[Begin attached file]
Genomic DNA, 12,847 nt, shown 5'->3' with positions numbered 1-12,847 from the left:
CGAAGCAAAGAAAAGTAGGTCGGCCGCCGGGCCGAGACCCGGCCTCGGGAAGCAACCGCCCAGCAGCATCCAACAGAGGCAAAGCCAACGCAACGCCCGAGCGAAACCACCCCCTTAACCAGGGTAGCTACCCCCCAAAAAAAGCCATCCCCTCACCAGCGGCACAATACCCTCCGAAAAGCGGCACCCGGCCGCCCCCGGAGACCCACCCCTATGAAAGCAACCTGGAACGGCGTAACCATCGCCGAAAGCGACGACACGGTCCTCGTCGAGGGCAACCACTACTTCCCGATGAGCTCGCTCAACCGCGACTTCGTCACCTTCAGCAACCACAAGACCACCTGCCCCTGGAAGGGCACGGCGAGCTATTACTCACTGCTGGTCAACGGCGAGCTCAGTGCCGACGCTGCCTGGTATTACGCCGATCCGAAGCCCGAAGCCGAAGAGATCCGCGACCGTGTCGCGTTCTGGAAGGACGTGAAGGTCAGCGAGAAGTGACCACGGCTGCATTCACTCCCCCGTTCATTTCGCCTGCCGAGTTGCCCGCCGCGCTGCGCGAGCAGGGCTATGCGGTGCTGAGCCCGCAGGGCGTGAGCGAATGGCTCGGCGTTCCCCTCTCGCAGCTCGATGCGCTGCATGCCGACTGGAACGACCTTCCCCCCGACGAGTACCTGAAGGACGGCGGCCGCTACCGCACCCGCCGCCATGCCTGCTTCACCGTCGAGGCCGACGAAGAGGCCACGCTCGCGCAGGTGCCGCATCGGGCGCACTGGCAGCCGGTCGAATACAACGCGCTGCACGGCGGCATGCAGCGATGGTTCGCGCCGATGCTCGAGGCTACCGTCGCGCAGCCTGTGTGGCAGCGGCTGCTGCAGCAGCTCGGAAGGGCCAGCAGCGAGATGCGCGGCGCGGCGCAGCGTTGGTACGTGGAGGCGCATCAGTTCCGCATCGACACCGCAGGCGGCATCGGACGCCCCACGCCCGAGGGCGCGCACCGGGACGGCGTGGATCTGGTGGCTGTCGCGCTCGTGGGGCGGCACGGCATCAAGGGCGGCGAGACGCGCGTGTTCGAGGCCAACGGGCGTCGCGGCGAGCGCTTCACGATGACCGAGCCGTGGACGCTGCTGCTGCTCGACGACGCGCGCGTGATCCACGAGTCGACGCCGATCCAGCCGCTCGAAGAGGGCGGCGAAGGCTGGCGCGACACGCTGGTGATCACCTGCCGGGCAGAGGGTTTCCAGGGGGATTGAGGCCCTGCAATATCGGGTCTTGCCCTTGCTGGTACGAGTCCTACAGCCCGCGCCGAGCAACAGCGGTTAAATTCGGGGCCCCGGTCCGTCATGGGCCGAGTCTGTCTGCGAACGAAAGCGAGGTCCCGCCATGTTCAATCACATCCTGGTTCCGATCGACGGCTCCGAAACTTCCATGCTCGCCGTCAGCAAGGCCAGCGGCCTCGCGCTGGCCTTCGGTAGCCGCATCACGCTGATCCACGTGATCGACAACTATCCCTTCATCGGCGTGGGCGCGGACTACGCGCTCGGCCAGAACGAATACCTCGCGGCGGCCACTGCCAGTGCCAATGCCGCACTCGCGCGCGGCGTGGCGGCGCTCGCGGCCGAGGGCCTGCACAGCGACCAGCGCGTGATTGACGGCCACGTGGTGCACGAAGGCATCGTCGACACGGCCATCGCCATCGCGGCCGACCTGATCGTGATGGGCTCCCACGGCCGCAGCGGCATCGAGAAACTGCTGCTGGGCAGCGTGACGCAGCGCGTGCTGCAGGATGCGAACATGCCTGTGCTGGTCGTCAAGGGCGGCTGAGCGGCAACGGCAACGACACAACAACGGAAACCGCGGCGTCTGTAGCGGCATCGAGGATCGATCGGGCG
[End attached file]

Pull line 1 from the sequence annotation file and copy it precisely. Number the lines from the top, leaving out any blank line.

Genomic DNA, 12,847 nt, shown 5'->3' with positions numbered 1-12,847 from the left: